See also: IRC log
<antoine> minutes are actually good!
TomB: Propose that we accept last week's minutes. Apologies for technical difficulties.
Resolved: To accept the minutes of previous teleconference
<ww> Slides on CKAN for LLD: http://eris.okfn.org/ww/2010/11/ckanlld
William: CKAN as free software is being used by governments, community groups and (most interestingly) LOD group to make the LOD cloud diagram. It's collaboratively developed as a wiki. Various metadata types. Groups are curated, anyone can create a group, and say which packages should be in a group, according to criteria.
William: CKAN has RDF export of packages. Extras fields need to be mapped on a case-by-case basis.
<TomB> +1 for lld group on CKAN
<TomB> +1 for wiki page
William: I suggest creating CKAN LLD group and a wiki page on the XG wiki to establish our conventions.
Antoine: Bibliographic group (http://ckan.net/group/bibliographic) would be an alternative starting point.
<marcia> +1 ww
<jodi> more on CKAN and LOD: http://blog.okfn.org/2010/09/03/next-version-of-the-linked-open-data-cloud-based-on-ckan/
Antoine: Karen, Jonathan, Ed, Ross and others are admins for the CKAN Bibliographic group.
<Asaf> but here's an example from that group: -> http://ckan.net/package/hungarian-national-library-catalog
Ed: Two questions: 1) Bibliographic group on CKAN now is not specifically about LD - just bibliographic data in general. That group might contain packages referring to open MARC data. 2) Would Richard Cyganiak be ok with our using the LOD group as a starting point? It already contains many bibliographic Linked Data sources.
ww: We would need to negotiate with Richard to see whether we're looking for the same criteria etc.
William: The existing CKAN Bibliographic group is fairly open; Linked Data is not required.
<AnetteS> can a dataset be in more than one ckan group?
William: We can ask the admins, who are on the call.
Ed: What is the scope? What kind of datasets would we list?
<edsu> here's richard's lodcloud group on ckan: http://www.ckan.net/group/lodcloud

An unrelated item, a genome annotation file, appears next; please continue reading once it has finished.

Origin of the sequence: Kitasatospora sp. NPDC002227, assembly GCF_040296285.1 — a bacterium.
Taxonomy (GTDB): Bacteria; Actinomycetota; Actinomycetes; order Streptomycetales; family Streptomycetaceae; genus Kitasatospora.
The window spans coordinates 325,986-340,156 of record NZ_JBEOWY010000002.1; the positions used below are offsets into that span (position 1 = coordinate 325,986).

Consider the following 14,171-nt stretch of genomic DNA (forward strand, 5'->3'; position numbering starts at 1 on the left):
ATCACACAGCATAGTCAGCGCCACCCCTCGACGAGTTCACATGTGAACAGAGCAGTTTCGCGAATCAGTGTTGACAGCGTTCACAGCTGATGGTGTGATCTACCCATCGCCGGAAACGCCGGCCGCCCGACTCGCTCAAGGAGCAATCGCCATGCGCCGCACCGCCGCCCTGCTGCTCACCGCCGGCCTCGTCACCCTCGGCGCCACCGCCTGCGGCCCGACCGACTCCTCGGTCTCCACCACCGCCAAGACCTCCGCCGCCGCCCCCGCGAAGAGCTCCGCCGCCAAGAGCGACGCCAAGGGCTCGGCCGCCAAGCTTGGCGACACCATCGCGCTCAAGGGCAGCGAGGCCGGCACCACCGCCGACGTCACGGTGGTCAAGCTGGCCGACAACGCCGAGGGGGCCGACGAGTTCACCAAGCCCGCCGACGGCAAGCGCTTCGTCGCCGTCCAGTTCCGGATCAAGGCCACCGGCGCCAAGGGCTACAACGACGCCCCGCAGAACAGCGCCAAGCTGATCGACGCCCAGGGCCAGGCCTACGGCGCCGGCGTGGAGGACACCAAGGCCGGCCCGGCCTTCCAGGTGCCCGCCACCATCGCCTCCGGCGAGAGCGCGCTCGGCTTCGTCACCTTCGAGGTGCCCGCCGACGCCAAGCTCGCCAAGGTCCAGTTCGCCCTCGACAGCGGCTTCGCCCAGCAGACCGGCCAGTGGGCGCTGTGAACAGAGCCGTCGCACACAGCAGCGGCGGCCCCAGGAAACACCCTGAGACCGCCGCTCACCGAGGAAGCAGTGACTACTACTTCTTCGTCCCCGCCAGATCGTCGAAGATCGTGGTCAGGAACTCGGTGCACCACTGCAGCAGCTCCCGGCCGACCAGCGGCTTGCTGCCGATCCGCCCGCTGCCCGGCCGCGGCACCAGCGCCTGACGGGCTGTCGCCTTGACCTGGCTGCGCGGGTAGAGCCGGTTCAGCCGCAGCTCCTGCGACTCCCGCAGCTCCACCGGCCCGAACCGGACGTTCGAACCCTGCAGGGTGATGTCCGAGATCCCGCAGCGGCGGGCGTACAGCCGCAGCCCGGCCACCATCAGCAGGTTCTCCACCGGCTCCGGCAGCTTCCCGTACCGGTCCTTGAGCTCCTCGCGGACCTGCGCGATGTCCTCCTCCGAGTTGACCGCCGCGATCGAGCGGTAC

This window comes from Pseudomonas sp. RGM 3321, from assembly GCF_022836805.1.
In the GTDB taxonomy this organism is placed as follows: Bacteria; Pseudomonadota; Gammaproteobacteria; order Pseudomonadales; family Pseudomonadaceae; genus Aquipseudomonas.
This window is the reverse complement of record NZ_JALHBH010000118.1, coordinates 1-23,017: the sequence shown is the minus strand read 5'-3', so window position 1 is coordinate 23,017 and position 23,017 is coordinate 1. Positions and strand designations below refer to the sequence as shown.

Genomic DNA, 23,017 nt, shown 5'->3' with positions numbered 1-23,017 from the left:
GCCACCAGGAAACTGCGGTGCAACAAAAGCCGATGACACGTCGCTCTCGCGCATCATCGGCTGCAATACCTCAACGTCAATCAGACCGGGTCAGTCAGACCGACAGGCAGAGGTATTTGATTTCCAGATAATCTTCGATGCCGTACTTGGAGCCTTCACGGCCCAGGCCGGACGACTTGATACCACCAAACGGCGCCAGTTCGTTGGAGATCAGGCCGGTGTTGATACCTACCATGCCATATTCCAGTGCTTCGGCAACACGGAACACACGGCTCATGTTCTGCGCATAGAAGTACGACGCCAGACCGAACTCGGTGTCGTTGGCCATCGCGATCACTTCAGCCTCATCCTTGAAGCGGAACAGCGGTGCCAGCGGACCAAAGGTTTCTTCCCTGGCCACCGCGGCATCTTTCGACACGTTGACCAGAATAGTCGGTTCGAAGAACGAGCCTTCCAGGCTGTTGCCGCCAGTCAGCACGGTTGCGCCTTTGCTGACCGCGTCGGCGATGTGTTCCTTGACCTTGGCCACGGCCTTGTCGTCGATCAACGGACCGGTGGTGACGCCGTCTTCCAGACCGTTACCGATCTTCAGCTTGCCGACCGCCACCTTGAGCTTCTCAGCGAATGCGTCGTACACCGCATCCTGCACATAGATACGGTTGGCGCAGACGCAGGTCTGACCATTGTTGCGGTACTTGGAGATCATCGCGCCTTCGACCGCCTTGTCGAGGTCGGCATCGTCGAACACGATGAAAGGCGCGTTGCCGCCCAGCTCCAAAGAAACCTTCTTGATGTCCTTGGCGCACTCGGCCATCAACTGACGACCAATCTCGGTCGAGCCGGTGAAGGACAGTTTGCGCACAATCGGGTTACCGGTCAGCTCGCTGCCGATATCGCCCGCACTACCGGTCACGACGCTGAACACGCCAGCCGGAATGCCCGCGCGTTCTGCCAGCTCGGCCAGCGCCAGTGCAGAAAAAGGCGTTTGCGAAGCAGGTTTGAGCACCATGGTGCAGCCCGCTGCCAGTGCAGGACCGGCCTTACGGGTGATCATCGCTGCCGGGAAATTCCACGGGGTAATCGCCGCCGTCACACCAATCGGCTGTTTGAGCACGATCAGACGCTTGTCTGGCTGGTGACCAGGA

Marcia: The name 'Bibliographic' data might limit the focus. What about thesauri, and so on?
<GordonD> Non-bibliographic linked data of interest: circulation data, library location and directory data ...
<jodi:> edsu: can you quickly pull up the colored cloud, where the blue (or something) is the library/bib-related? to give a sense of the scope
<jodi> edsu: thanks, the light green is the part I wanted to point out there. :)
<Zakim> TomB, you wanted to ask whether a dataset is "in" one group or another, or merely referenced?
Antoine: We're not interested only in bibliographic data. We could have an included dataset, i.e. we create a set which is automatically added to the LOD cloud group. Want to include the bibliographic data group. What are the tech limitations of CKAN? Can we include everything into the LOD cloud?
<edsu> antoine: you can probably use tags to sub divide datasets in a group
Tom: These are overlapping groups. We're not entirely contained in either CKAN group: LOD or Bibliographic. Can we reference existing datasets in CKAN? If so, let's create our own list and reference anything already described in the LOD and Bibliographic CKAN groups. Then we wouldn't have to worry so much about...
William: Could be in any number of packages. No inclusion/subsetting relations, but we can look into how to do that.
Antoine: Different colors in LOD, Richard wanted help subclassing.